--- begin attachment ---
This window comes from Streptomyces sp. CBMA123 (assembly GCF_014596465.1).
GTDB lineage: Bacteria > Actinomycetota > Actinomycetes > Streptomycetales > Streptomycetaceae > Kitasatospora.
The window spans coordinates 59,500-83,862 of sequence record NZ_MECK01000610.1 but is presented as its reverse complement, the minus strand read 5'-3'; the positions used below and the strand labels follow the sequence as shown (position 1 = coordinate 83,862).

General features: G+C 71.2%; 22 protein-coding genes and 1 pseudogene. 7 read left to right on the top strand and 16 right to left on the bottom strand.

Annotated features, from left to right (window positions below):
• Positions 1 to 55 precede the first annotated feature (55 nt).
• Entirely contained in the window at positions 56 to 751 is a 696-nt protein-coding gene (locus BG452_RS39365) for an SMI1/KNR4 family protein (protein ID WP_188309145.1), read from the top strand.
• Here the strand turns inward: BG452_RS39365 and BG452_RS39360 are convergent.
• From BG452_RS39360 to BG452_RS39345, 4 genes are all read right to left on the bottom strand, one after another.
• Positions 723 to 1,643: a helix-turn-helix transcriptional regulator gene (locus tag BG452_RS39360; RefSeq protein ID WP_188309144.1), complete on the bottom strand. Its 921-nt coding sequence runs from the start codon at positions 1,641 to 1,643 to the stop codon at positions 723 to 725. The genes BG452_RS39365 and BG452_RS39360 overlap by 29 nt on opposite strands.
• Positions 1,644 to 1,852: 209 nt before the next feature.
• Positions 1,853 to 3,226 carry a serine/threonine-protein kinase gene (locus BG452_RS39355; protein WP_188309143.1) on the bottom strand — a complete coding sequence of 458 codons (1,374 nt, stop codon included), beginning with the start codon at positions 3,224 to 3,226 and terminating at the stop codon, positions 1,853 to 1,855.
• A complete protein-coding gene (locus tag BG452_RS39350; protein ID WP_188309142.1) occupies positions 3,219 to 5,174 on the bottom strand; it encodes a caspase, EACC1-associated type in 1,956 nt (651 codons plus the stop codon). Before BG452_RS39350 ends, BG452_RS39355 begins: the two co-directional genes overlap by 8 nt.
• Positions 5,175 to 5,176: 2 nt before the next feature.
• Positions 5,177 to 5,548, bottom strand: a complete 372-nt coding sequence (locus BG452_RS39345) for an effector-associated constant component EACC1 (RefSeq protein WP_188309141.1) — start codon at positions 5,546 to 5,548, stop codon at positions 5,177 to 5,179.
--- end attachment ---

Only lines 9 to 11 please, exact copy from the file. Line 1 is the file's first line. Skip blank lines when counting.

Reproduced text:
• From BG452_RS39360 to BG452_RS39345, 4 genes are all read right to left on the bottom strand, one after another.
• Positions 723 to 1,643: a helix-turn-helix transcriptional regulator gene (locus tag BG452_RS39360; RefSeq protein ID WP_188309144.1), complete on the bottom strand. Its 921-nt coding sequence runs from the start codon at positions 1,641 to 1,643 to the stop codon at positions 723 to 725. The genes BG452_RS39365 and BG452_RS39360 overlap by 29 nt on opposite strands.
• Positions 1,644 to 1,852: 209 nt before the next feature.